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International Criminal Law

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Title: International Criminal Law


1
International Criminal Law
  • Minna Kimpimäki
  • University of Lapland
  • 2008

2
Timetable
  • Tue 9.9. at 10-12, lr 6
  • Wed 10.9. at 10-12, lr 6
  • Thu 11.9. at 10-12, lr 6
  • Fri 12.9. at 10-12, lr 6
  • Lecture test I, Mon 15.9 at 10-12, lr 10
  • Lecture test II, Mon 22.9. at 10-12, lr 6
  • Essays deadline Fri 10.10.2008

3
Courses
  • OLAW0302 INTERNATIONAL CRIMINAL LAW
  • Lectures lecture test essay compensate the
    litterature of the course
  • OAIT1014 KANSAINVÄLINEN RIKOSOIKEUS
  • Luennot luentokuulustelu essee korvaavat
    opintojakson kirjallisuuden
  • OAIO1001 RIKOSOIKEUS
  • Luennot luentokuulustelu kelpaa pakolliseksi
    luentosarjaksi (0,5 op. keskeneräisiin
    opintoihin)
  • OSYO0102 RIKOSOIKEUDEN PROJEKTIOPETUS
  • Luennot luentokuulustelu/luentopäiväkirja ovat
    osa projektiohjelmaa

4
Instructions for the essays
  • Max. 10 pages
  • May be written in English or in Finnish
  • Student may decide the theme - must be connected
    to international criminal law
  • May be done alone or in groups of 2-3 students
  • All sources used (including Internet sources)
    must be mentioned in a list of sources AND at the
    text (footnotes/brackets) !!!
  • Use different kind of sources books, articles
    etc. - NOT only Internet sources!
  • DO NOT copy directly from the Internet!
  • DEADLINE Fri 10.10.2008

5
Basic Concepts
6
International law / International Criminal Law
  • Traditionally international law and criminal law
    have been regarded as separate areas of law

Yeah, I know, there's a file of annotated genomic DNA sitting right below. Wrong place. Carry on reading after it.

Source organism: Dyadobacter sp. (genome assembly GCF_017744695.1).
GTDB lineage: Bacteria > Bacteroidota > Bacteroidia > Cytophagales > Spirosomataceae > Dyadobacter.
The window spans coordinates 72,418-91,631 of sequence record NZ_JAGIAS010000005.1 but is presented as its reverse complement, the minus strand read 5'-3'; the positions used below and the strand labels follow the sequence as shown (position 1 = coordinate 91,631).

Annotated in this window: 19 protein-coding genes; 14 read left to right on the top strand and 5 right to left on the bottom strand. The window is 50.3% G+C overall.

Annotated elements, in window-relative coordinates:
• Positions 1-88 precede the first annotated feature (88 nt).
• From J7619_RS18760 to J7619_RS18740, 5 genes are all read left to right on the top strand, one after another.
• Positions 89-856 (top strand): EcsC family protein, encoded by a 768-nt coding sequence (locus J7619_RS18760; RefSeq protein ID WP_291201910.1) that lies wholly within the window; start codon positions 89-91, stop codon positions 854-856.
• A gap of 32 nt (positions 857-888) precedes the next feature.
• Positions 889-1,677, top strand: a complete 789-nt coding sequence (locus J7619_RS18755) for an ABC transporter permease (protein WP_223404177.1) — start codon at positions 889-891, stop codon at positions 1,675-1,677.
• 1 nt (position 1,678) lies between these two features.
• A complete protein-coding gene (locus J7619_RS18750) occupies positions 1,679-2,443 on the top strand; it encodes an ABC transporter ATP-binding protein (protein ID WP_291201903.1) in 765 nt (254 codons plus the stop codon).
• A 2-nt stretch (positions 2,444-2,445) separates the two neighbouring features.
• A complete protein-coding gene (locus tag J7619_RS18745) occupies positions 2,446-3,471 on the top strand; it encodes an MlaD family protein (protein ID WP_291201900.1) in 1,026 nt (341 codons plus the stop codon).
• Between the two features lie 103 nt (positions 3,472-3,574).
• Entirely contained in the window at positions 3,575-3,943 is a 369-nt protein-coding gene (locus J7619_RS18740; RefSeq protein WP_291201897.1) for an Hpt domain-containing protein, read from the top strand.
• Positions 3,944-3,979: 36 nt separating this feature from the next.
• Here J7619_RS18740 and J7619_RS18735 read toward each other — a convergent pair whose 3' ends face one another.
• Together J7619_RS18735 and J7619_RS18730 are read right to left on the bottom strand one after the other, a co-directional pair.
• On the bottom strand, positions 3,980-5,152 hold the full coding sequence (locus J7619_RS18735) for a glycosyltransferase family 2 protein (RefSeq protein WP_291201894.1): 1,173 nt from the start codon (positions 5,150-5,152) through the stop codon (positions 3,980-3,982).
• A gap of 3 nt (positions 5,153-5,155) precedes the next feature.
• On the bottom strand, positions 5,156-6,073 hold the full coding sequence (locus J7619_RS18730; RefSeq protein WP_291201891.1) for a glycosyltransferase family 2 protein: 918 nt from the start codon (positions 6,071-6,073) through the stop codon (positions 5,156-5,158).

• Criminal law in the competence of sovereign
    states
  • Compare INTERNATIONAL CRIMINAL LAW
  • As an area of law is located in between
    international law, criminal law and criminal
    procedure

7
International criminal law a special area of
law or a part of other areas of law?
PROCEDURAL LAW
CRIMINAL LAW
INTERNATIONAL CRIMINAL (AND PROCEDURAL) LAW
INTERNATIONAL LAW
8
Contents of the International criminal law
  • Crimes / Substantive intl criminal law
  • Crimes (f.ex. war crimes, genocide, terrorist
    acts)
  • General principles (f.ex. immunity,
    retroactivity, statutes of limitations)
  • Enforcement / Adjective intl criminal law
  • Jurisdiction of states
  • International tribunals
  • International co-operation between states (f.ex.
    extradition)

9
Enforcement of international criminal law
  • Mechanisms of direct enforcement
  • International tribunals enforcement directly at
    the international level
  • Mechanisms of indirect enforcement
  • National courts enforcement at the national
    level
  • Prosecution
  • Extradition

10